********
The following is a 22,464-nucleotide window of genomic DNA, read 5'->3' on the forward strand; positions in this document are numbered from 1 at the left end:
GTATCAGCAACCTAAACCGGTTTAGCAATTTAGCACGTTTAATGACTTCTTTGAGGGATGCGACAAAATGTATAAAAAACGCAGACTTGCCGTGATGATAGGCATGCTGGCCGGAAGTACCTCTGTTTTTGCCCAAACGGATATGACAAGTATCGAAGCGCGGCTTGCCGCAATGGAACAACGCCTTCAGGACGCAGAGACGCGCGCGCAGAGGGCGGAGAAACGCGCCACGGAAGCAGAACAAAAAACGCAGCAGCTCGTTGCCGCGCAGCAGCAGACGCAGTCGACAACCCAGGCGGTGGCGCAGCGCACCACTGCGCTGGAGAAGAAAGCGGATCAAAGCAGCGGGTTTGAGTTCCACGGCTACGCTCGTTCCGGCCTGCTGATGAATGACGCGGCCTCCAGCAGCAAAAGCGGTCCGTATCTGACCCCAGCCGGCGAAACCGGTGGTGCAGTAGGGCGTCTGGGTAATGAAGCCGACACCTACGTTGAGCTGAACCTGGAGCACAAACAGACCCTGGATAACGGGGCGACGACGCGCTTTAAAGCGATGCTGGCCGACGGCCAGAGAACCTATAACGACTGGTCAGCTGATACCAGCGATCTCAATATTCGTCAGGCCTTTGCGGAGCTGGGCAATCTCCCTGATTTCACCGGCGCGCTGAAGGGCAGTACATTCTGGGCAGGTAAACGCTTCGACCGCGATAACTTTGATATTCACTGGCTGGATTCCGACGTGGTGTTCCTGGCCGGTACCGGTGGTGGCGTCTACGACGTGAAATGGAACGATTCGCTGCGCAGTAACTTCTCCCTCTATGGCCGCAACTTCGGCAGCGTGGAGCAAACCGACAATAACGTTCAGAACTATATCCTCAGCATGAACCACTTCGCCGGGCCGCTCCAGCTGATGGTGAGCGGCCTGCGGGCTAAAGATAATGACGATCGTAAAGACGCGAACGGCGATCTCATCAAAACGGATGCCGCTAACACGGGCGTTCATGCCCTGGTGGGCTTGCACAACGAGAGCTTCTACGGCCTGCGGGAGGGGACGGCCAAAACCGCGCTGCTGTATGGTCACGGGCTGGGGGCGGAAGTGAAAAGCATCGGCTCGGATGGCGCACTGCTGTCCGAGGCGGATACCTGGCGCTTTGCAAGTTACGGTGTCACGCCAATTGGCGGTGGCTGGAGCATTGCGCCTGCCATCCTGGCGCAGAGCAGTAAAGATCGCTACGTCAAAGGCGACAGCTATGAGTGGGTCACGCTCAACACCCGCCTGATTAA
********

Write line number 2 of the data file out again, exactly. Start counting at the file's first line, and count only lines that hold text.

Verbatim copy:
GTATCAGCAACCTAAACCGGTTTAGCAATTTAGCACGTTTAATGACTTCTTTGAGGGATGCGACAAAATGTATAAAAAACGCAGACTTGCCGTGATGATAGGCATGCTGGCCGGAAGTACCTCTGTTTTTGCCCAAACGGATATGACAAGTATCGAAGCGCGGCTTGCCGCAATGGAACAACGCCTTCAGGACGCAGAGACGCGCGCGCAGAGGGCGGAGAAACGCGCCACGGAAGCAGAACAAAAAACGCAGCAGCTCGTTGCCGCGCAGCAGCAGACGCAGTCGACAACCCAGGCGGTGGCGCAGCGCACCACTGCGCTGGAGAAGAAAGCGGATCAAAGCAGCGGGTTTGAGTTCCACGGCTACGCTCGTTCCGGCCTGCTGATGAATGACGCGGCCTCCAGCAGCAAAAGCGGTCCGTATCTGACCCCAGCCGGCGAAACCGGTGGTGCAGTAGGGCGTCTGGGTAATGAAGCCGACACCTACGTTGAGCTGAACCTGGAGCACAAACAGACCCTGGATAACGGGGCGACGACGCGCTTTAAAGCGATGCTGGCCGACGGCCAGAGAACCTATAACGACTGGTCAGCTGATACCAGCGATCTCAATATTCGTCAGGCCTTTGCGGAGCTGGGCAATCTCCCTGATTTCACCGGCGCGCTGAAGGGCAGTACATTCTGGGCAGGTAAACGCTTCGACCGCGATAACTTTGATATTCACTGGCTGGATTCCGACGTGGTGTTCCTGGCCGGTACCGGTGGTGGCGTCTACGACGTGAAATGGAACGATTCGCTGCGCAGTAACTTCTCCCTCTATGGCCGCAACTTCGGCAGCGTGGAGCAAACCGACAATAACGTTCAGAACTATATCCTCAGCATGAACCACTTCGCCGGGCCGCTCCAGCTGATGGTGAGCGGCCTGCGGGCTAAAGATAATGACGATCGTAAAGACGCGAACGGCGATCTCATCAAAACGGATGCCGCTAACACGGGCGTTCATGCCCTGGTGGGCTTGCACAACGAGAGCTTCTACGGCCTGCGGGAGGGGACGGCCAAAACCGCGCTGCTGTATGGTCACGGGCTGGGGGCGGAAGTGAAAAGCATCGGCTCGGATGGCGCACTGCTGTCCGAGGCGGATACCTGGCGCTTTGCAAGTTACGGTGTCACGCCAATTGGCGGTGGCTGGAGCATTGCGCCTGCCATCCTGGCGCAGAGCAGTAAAGATCGCTACGTCAAAGGCGACAGCTATGAGTGGGTCACGCTCAACACCCGCCTGATTAA